It is October. A grower of crops is concerned that January temperatures might be too low and destroy his crop. A heating-degree-days futures contract (HDD futures contract) is available for his city. What would be the best course of action for the grower?
This question is based upon a weather derivative contract traded on the CME in the US. For each day, 'Heating-Degree-Days' (HDD) is calculated as equal to 65 degrees Fahrenheit minus the daily average temperature. The daily average temperature is based upon the temperature reported by the Earth Satellite Corporation using a specified automated weather station. Based upon daily values of HDD, an aggregated number called the 'CME degree days index' is calculated for each contract month. In other words, the index for a particular month is just the aggregation of the 'HDD' value for each of the days of that month. Each contract settles at the end of the month at a value equal to $20 x Degree Days Index. (In a similar way, 'Cooling Degree Days' are also calculated and a futures contract offered, except that CDD is equal to the average daily temperature minus 65 degrees). (Source: CME's website at CMEGroup.com)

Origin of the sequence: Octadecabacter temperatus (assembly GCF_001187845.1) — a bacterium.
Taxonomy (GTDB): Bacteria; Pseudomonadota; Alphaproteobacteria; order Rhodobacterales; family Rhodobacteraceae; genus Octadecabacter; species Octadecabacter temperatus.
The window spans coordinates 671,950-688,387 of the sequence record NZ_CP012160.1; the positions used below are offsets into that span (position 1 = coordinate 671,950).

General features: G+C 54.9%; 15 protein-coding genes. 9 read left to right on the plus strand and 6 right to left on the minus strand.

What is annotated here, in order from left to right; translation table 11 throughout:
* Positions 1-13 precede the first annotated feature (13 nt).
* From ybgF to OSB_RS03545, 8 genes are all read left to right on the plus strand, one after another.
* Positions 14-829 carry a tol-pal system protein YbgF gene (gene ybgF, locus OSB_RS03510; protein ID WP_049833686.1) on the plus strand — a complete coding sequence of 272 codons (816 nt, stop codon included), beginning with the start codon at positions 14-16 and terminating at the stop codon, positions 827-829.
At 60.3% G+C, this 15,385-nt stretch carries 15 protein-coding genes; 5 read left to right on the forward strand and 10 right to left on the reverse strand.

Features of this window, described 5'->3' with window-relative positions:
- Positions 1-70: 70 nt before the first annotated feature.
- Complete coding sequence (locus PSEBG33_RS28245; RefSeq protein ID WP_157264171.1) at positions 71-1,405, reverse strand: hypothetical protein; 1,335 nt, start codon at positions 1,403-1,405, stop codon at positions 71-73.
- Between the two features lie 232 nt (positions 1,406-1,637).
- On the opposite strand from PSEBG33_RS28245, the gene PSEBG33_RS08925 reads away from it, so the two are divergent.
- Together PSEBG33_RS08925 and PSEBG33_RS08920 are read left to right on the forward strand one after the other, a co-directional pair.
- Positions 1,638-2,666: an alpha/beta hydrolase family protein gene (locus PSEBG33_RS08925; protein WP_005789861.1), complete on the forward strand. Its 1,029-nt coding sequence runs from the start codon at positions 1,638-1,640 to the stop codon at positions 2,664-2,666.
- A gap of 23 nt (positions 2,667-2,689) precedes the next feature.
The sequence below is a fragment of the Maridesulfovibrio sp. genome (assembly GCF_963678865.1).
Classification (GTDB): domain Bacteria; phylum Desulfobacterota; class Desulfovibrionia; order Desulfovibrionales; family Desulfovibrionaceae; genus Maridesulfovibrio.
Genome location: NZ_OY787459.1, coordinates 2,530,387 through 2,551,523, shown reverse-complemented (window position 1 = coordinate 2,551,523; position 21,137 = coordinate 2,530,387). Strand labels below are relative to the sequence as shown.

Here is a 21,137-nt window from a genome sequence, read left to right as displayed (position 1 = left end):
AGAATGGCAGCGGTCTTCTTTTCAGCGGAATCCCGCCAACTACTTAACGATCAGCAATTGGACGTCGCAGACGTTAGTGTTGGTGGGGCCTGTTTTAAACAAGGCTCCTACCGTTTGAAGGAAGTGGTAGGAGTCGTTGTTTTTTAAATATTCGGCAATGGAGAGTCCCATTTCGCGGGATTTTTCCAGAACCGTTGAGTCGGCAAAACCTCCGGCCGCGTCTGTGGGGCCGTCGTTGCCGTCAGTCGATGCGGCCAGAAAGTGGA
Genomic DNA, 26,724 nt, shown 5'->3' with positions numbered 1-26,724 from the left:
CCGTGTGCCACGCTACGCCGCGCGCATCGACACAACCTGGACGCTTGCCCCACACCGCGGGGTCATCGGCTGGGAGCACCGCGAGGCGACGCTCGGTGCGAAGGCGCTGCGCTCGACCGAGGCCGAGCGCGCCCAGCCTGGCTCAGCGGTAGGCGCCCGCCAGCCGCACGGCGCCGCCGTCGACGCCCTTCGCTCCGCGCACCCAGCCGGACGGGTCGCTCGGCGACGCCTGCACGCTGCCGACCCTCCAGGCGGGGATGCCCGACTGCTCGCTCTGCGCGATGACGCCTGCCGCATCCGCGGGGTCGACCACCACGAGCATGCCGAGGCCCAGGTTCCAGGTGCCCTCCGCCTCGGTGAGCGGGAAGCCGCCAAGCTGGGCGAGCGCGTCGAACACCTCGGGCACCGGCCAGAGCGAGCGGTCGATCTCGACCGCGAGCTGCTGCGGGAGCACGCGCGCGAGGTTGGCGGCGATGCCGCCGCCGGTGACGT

In the given question, we are interested in hedging against the possibility of the temperature being too low. This means we should buy the HDD futures contract (the lower the temperature, the higher the difference of the average temperature from 65 degrees, and the higher the settlement). Therefore Choice 'b' is the correct answer. The lower the actual temperature turns out to be, the higher the payout to the grower. It would not be wise to wait till January to buy the contract as by then the prices of the contract would have already risen if the grower's fears of a colder January appear to be coming true. He can hedge his exposure by immediately locking in the January prices.